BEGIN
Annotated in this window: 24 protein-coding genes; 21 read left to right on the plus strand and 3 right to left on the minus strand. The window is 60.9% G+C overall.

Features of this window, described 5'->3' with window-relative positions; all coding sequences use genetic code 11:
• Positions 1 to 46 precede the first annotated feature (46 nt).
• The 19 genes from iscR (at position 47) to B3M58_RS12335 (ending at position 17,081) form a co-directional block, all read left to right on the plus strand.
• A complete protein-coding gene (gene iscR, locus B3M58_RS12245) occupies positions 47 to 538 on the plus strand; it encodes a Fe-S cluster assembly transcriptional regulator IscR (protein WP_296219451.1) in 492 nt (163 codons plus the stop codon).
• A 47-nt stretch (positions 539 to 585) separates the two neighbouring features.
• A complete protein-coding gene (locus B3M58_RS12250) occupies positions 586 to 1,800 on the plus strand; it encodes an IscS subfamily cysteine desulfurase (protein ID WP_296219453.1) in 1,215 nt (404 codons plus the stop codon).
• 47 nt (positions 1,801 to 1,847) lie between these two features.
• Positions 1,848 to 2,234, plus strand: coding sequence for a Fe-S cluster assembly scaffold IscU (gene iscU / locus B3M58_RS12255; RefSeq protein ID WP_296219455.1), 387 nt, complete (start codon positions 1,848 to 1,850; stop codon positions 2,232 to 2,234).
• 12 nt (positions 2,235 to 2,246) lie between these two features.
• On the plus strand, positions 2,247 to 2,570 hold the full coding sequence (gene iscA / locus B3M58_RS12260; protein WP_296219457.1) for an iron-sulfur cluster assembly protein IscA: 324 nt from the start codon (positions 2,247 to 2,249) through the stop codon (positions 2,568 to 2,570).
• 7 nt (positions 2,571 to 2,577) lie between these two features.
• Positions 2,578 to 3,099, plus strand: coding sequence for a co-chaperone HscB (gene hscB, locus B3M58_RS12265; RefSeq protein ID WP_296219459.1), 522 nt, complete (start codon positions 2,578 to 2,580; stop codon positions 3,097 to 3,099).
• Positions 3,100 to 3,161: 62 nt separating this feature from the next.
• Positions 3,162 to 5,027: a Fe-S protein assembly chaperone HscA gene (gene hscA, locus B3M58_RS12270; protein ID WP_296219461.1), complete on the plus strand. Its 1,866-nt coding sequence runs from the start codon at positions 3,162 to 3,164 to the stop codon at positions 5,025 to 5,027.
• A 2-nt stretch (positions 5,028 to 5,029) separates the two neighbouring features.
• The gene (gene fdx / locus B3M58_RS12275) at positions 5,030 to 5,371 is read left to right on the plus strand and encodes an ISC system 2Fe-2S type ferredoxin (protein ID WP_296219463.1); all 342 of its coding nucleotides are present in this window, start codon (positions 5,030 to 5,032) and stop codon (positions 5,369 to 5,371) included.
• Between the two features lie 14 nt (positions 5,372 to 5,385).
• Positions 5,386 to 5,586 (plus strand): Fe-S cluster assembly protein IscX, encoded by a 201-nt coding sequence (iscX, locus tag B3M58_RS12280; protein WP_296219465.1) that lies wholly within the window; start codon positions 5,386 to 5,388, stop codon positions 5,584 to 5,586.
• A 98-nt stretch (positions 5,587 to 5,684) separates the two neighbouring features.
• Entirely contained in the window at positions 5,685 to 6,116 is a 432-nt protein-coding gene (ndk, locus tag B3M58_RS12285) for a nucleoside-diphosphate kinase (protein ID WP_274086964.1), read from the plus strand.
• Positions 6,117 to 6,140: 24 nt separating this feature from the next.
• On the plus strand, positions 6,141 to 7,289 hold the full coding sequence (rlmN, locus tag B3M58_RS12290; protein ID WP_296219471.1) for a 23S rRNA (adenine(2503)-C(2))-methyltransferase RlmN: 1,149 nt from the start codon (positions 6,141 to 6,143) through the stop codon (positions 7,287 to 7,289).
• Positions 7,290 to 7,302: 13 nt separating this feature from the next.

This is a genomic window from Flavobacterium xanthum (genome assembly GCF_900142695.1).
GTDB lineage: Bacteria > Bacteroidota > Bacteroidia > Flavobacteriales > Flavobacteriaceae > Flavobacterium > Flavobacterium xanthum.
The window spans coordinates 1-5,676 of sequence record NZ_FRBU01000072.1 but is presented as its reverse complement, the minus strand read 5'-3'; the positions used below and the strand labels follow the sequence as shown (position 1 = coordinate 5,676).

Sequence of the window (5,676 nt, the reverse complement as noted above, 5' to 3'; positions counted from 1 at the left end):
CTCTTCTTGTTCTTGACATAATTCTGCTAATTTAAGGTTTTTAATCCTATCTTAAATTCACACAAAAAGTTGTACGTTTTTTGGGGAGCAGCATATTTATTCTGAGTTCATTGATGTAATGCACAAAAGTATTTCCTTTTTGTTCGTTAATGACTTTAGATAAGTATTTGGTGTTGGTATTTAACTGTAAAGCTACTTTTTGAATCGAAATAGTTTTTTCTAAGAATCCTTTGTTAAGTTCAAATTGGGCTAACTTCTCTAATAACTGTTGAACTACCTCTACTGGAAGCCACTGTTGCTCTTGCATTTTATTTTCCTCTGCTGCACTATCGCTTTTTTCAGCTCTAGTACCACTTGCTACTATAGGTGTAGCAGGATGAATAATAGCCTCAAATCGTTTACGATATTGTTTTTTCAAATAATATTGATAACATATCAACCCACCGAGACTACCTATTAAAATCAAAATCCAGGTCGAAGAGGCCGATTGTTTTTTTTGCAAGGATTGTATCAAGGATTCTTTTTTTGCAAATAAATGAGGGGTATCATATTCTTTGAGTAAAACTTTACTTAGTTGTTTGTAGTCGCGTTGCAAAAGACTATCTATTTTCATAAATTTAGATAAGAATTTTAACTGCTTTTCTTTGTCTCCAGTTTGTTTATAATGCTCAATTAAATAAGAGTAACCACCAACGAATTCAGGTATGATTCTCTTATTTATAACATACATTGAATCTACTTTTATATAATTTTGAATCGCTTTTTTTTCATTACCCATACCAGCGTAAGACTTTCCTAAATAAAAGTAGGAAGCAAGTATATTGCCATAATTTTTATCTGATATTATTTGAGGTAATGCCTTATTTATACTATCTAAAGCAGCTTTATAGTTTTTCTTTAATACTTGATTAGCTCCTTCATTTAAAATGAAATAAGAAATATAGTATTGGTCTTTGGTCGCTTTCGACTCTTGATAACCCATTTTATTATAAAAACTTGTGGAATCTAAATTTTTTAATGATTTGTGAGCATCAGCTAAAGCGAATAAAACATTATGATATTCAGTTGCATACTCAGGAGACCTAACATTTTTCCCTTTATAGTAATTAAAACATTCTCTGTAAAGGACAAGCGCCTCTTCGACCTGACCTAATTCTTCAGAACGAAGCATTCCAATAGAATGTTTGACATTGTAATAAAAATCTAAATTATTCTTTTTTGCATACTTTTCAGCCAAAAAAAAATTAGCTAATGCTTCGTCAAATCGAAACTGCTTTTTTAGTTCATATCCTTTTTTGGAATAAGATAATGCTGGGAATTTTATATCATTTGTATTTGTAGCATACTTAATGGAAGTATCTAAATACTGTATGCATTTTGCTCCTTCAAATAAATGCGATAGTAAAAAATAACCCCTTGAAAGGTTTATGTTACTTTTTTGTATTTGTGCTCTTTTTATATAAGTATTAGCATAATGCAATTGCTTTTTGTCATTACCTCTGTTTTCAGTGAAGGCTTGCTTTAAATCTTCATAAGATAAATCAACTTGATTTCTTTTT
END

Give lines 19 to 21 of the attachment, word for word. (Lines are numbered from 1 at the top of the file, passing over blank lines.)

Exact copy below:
• Positions 5,386 to 5,586 (plus strand): Fe-S cluster assembly protein IscX, encoded by a 201-nt coding sequence (iscX, locus tag B3M58_RS12280; protein WP_296219465.1) that lies wholly within the window; start codon positions 5,386 to 5,388, stop codon positions 5,584 to 5,586.
• A 98-nt stretch (positions 5,587 to 5,684) separates the two neighbouring features.
• Entirely contained in the window at positions 5,685 to 6,116 is a 432-nt protein-coding gene (ndk, locus tag B3M58_RS12285) for a nucleoside-diphosphate kinase (protein ID WP_274086964.1), read from the plus strand.